Everybody saw this disaster coming in January, Joe Scarborough claimed on MSNBC today:

This is a delusion that it appears many on the left now have. As they rant and rave about President Trump dithering they simultaneously believe they were exceptions. They saw this coming months earlier. They knew how serious it was immediately. If only we had listened to them. But in Joe Scarborough’s case, it’s possible to actually look at his record. For instance, how many times did Joe tweet about the virus in January? Glenn Greenwald tallied the numbers:

Okay, but surely Joe used his own TV show to warn the nation. Tom Elliot found the first time the virus was mentioned on Morning Joe. And what message did Joe’s expert send on that date: That Americans should be more worried about the flu.

Elliot later corrected himself. The clip above is from January 27th, not the 24th. Far from sounding the alarm, it seems Joe was downplaying the seriousness of the virus to Americans in January. And to be fair, that was fairly common at the time. Many media sites published pieces suggesting the seasonal flu could be worse than the coronavirus.

People forget that in mid-January, China and the WHO were still denying the virus could spread from person to person. This is from January 14:

https://twitter.com/WHO/status/1217043229427761152

So it was actually impossible to be appropriately concerned about the virus in early January because China was lying to the world at that point. To take another example, on January 24, Vox published a piece titled “The coronavirus outbreak is not yet a global health emergency, WHO says.” It wasn’t until January 30 that Vox published a follow up: “The coronavirus outbreak is now a global health emergency, WHO says.” Had the alarm finally been sounded? Here’s a sample of that piece:

Just because the emergence of the new coronavirus is now officially a global health emergency doesn’t mean it’ll become a pandemic. It’s important to note the outbreak is still heavily centered on mainland China…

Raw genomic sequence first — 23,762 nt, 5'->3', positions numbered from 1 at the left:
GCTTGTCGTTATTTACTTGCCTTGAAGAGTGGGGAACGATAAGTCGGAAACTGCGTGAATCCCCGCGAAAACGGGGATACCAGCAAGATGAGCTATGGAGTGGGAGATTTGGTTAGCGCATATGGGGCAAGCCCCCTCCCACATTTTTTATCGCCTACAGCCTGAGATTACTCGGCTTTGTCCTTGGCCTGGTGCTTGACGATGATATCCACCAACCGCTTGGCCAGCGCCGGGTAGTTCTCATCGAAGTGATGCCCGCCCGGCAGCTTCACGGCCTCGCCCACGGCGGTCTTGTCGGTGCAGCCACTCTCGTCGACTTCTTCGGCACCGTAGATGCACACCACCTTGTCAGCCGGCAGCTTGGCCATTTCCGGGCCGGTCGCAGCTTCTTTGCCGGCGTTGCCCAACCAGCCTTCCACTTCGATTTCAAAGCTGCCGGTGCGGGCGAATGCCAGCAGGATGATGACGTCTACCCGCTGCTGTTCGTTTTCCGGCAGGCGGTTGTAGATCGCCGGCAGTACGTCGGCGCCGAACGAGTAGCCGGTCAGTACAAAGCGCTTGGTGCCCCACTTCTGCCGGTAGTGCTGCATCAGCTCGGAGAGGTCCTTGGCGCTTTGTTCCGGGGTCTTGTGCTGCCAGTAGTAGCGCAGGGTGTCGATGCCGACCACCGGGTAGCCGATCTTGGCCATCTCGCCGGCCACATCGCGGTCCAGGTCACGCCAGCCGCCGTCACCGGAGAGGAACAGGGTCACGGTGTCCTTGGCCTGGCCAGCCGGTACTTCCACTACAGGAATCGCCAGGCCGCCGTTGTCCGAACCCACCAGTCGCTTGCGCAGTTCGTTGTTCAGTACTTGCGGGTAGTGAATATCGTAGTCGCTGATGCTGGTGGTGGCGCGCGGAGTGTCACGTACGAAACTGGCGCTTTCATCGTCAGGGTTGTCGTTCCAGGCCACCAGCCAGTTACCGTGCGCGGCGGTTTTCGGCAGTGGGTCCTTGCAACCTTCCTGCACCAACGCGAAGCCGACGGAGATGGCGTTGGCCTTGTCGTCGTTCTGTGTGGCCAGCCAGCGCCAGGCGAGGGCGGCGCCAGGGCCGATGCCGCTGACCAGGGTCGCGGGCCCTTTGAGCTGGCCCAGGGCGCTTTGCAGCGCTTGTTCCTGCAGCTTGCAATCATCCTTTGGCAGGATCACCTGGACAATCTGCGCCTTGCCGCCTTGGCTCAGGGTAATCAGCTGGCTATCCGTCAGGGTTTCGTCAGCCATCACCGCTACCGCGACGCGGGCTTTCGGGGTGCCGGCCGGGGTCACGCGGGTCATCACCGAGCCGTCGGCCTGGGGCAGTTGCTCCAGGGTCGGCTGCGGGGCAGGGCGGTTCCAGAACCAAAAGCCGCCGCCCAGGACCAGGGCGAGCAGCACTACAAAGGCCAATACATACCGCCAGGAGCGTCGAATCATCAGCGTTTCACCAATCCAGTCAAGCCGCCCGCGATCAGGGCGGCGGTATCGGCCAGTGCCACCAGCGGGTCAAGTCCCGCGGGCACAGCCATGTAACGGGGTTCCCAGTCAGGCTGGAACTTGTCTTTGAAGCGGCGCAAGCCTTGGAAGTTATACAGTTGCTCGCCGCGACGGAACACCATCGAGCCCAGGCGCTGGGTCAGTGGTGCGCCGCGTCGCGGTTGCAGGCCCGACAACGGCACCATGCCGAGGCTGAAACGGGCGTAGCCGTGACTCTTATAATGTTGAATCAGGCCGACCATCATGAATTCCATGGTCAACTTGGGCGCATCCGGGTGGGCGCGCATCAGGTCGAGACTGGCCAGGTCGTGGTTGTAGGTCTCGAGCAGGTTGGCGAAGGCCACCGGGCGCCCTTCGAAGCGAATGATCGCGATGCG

It’s possible that as we learn more, 2019-nCoV will look more like the common cold than like SARS. That’s because infectious diseases typically look more severe when they’re first discovered, since the people showing up in hospitals tend to be the sickest. Once more of these mild or asymptomatic cases are discovered, this virus could wind up looking a lot less scary.

Getting back to Joe Scarborough, Tom Elliot says his first real commentary about the potential impact the virus might have on American society was on February 26th. Note this was a Wednesday, one day after Mardi Gras took place in New Orleans. As you can see in this clip, Joe is just starting to think about the fact that businesses and events might be shut down “if” the crisis continues.

But again, it’s easy to pick on Joe Scarborough for his false memories of raising the alarm about the virus. He asked for it by claiming everyone saw this coming in early January when in fact that was impossible. But the important point is that most media outlets followed the same learning curve. I mentioned Vox’s two stories about the virus from January. Here’s a sample of what they published in February.

Feb 8: “What happens next in the coronavirus outbreak? We mapped 8 scenarios

Feb 13: “Coronavirus cases in China just jumped by 14,000 — but not for the reason you think